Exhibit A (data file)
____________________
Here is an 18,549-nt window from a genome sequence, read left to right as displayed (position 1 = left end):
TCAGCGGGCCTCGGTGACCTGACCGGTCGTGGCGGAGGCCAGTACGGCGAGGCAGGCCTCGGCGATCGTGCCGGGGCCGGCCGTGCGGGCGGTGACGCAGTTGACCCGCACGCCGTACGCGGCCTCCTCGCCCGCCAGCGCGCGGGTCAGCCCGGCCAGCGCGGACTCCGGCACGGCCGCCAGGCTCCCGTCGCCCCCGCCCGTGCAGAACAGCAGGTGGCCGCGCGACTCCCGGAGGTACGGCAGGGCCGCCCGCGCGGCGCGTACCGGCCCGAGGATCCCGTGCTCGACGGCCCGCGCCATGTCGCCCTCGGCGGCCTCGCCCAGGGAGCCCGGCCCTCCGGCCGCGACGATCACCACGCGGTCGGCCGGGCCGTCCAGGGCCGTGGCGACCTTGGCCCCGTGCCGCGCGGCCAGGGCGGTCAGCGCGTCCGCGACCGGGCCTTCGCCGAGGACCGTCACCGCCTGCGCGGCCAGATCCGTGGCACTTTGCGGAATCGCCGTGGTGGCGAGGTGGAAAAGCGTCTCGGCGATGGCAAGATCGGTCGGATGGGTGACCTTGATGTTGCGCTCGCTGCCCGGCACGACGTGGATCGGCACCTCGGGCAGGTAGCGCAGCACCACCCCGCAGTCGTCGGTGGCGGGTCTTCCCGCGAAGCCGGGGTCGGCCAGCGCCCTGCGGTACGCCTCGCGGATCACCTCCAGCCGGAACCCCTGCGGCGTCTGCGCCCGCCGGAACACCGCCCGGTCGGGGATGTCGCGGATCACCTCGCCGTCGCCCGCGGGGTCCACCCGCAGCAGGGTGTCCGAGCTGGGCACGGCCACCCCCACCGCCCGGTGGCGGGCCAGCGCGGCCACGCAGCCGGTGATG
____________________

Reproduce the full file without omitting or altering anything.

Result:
Here is an 18,549-nt window from a genome sequence, read left to right as displayed (position 1 = left end):
TCAGCGGGCCTCGGTGACCTGACCGGTCGTGGCGGAGGCCAGTACGGCGAGGCAGGCCTCGGCGATCGTGCCGGGGCCGGCCGTGCGGGCGGTGACGCAGTTGACCCGCACGCCGTACGCGGCCTCCTCGCCCGCCAGCGCGCGGGTCAGCCCGGCCAGCGCGGACTCCGGCACGGCCGCCAGGCTCCCGTCGCCCCCGCCCGTGCAGAACAGCAGGTGGCCGCGCGACTCCCGGAGGTACGGCAGGGCCGCCCGCGCGGCGCGTACCGGCCCGAGGATCCCGTGCTCGACGGCCCGCGCCATGTCGCCCTCGGCGGCCTCGCCCAGGGAGCCCGGCCCTCCGGCCGCGACGATCACCACGCGGTCGGCCGGGCCGTCCAGGGCCGTGGCGACCTTGGCCCCGTGCCGCGCGGCCAGGGCGGTCAGCGCGTCCGCGACCGGGCCTTCGCCGAGGACCGTCACCGCCTGCGCGGCCAGATCCGTGGCACTTTGCGGAATCGCCGTGGTGGCGAGGTGGAAAAGCGTCTCGGCGATGGCAAGATCGGTCGGATGGGTGACCTTGATGTTGCGCTCGCTGCCCGGCACGACGTGGATCGGCACCTCGGGCAGGTAGCGCAGCACCACCCCGCAGTCGTCGGTGGCGGGTCTTCCCGCGAAGCCGGGGTCGGCCAGCGCCCTGCGGTACGCCTCGCGGATCACCTCCAGCCGGAACCCCTGCGGCGTCTGCGCCCGCCGGAACACCGCCCGGTCGGGGATGTCGCGGATCACCTCGCCGTCGCCCGCGGGGTCCACCCGCAGCAGGGTGTCCGAGCTGGGCACGGCCACCCCCACCGCCCGGTGGCGGGCCAGCGCGGCCACGCAGCCGGTGATG